This method ensures that each item exists within its own right no matter where or how it is stored. Each item is unique for as long as the historical data within the database is retained. The system enables the activities carried out on an item and the sub-components of the item to be tracked for the full supply chain. Also, the system ensures that a warehouse is a closed system i.e. that when an item is given this unique reference, the subsequent activities performed on that item will result in a zero balance once that item has left the warehouse or has been transformed into another item within the warehouse. The system provides a visible audit trail on each item. Also, the system allows data from multiple warehouses to be tracked so that the system could provide a hosted service for multiple clients. This is because of the comprehensive and universal nature of the tracking set out above. For example each UR includes as its first component a unique identifier for the originating location and the next component of the UR is unique within this.
 Referring to FIG. 3 a supply chain management system 50 controls a tracking database 51. It has a communications interface 52 which interfaces with multiple remote transaction sites (TSs) 55 such as factories, warehouses, and retailers. The system 50 hosts a management service oh behalf of many organizations, each having one or more transaction sites 55.
 The unique reference consists of seven parts. The parts are alpha-numeric, meaning they can be either numbers or characters. Each part is separated by a “separator character”, this could be a ‘:’, a ‘,’ or any other character that will not be used within each part. This means that there is no limit on the size or content of each part, however once the part size and content is initially established, it can not be subsequently altered, otherwise there would be a danger of duplicate unique identifiers. The UR is broken down as follows:
 Part 1—The warehouse identifier. This identifies the warehouse that the item originated from. It is unique among multi-warehouse systems. It may also be a unique international warehouse code if such a coding system ever evolves.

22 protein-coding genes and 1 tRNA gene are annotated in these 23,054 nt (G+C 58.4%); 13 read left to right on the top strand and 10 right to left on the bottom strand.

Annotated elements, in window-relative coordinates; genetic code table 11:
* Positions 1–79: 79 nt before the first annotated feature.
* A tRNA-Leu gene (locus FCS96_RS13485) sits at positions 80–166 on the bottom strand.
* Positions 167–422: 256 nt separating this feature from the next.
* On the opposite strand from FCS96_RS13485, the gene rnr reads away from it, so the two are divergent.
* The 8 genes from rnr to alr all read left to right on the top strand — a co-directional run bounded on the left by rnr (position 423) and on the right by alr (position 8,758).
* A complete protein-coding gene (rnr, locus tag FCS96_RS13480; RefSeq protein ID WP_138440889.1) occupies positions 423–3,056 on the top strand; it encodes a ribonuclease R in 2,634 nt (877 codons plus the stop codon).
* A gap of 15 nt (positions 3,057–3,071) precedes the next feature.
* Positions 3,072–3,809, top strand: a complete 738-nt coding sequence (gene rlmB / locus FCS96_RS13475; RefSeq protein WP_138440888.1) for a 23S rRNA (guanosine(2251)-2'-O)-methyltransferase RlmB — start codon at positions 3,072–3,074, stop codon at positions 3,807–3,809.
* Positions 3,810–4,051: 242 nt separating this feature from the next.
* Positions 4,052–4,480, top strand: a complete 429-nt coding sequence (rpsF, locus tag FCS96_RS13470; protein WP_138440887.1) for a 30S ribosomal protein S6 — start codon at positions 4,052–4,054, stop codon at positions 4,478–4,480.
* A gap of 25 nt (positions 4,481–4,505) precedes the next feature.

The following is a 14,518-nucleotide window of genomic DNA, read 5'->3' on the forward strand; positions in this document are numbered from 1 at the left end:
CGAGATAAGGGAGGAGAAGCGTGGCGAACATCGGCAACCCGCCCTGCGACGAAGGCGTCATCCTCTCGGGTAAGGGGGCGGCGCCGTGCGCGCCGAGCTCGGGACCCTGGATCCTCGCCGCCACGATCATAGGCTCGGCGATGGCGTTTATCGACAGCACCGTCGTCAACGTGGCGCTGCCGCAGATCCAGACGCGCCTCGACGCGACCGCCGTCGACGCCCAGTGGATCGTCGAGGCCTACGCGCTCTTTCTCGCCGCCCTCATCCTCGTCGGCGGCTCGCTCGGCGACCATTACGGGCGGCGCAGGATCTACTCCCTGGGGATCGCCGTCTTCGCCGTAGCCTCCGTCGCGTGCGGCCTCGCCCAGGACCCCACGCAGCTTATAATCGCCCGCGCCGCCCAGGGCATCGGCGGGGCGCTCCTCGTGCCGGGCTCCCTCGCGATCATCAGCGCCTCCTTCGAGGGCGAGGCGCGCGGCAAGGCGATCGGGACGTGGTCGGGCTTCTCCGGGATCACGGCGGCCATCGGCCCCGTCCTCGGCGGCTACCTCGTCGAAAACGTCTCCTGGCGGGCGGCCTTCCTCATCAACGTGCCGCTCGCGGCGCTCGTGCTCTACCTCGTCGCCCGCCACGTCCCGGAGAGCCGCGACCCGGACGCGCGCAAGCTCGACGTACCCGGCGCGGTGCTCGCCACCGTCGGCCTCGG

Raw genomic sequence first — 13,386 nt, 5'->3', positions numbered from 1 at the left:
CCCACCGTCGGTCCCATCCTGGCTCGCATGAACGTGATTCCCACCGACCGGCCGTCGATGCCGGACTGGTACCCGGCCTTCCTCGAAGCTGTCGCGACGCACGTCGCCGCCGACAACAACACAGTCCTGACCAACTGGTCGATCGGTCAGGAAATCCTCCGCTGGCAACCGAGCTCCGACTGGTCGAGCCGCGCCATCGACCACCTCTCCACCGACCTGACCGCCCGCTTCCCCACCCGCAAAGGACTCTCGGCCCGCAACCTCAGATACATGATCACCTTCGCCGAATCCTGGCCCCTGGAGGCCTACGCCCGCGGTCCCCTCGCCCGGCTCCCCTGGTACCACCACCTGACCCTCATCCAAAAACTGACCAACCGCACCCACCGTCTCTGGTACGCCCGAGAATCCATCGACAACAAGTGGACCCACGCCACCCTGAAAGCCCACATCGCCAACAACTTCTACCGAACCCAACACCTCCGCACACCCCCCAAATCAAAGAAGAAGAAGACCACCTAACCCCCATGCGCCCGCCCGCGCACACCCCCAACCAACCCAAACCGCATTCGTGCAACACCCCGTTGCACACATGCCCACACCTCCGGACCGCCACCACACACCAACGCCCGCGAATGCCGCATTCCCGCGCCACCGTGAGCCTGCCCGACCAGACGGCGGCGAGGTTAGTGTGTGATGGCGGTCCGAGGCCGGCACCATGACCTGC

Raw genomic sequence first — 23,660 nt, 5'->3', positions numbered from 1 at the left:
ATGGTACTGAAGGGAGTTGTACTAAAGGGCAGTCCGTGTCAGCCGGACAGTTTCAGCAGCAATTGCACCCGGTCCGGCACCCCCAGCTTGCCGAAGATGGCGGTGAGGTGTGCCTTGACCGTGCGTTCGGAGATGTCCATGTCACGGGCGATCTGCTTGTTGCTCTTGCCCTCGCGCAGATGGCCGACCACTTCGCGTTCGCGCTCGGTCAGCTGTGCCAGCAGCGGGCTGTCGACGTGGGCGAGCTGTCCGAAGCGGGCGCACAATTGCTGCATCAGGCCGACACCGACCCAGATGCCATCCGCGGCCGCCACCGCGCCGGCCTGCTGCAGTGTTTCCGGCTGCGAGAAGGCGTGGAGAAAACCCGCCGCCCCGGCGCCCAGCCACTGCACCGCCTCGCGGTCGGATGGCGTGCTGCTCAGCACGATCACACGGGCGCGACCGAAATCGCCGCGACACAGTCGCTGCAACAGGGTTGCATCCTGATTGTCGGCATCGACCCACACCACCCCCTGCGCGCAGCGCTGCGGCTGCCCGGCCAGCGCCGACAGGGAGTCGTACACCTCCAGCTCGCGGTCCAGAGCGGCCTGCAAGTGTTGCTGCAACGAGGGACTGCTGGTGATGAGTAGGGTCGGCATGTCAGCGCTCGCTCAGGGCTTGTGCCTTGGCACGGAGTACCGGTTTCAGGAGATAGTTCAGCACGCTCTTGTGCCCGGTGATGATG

Part 2—The transaction type. This is the type of transaction that originated the item (i.e. a goods-in transaction or receipt into the warehouse.
 Part 3—The transaction number. Each transaction type has its own unique number system. This could therefore be the goods—in number if the transaction type is a goods—in transaction.
 Part 4—The line number on the transaction. Transactions are broken down into lines. This is to indicate a group of like items together (e.g. 10 pallets of the same product code and batch number).
 Part 5—The item number within the line number. Within each line each item receives a unique item number. In the case above each pallet receives a unique item number. It will depend on the “Unit Set” that is being used at the time i.e. if individual drums are being stored, then each drum would receive a unique reference.
 Part 6—The item group number. Within each item there may be a number of groups that require discrete tracking, for example there may be three different batch numbers on the one pallet. This is used in pallet merging situations where the tracking of certain “Principal Identifying” data is important.
 Part 7—A work reference (optional). This can be used internally for temporary transformation of an item or special requirements depending on the transaction type concerned.
 Parts may be omitted and replaced with fill characters such as zeros provided that the uniqueness of the references is not affected and that it identifies the traceable item.
 The above reference will remain with the item throughout its life within the warehouse. Once the item has been confirmed into the warehouse an initial transaction record is generated that represents the initiating process. i.e. a goods in transaction is recorded with all the information including the unique reference and quantities. Whenever an action is subsequently performed on that item, it must be performed through a predefined transaction. For example, a stock adjustment would require a stock adjustment transaction and a stock transfer would require a stock transfer transaction. Each of these transactions will record a transaction record with this unique reference on it. The transaction history file can only be added to and never deleted from (apart from specific archiving routines) or changed. A number of different examples of unique references would be:
 In the first example there is a small warehouse code and each of the component parts are designed to suit the application. The resultant unique reference is smaller than the second example and would be attractive for bar code scanning. The important point is that the part sizes, once established are the same and the separator character is consistent. Also the transaction type, number, line number, item number and item group number must be unique within their parent. It is imperative that the component parts are hierarchically unique within each other.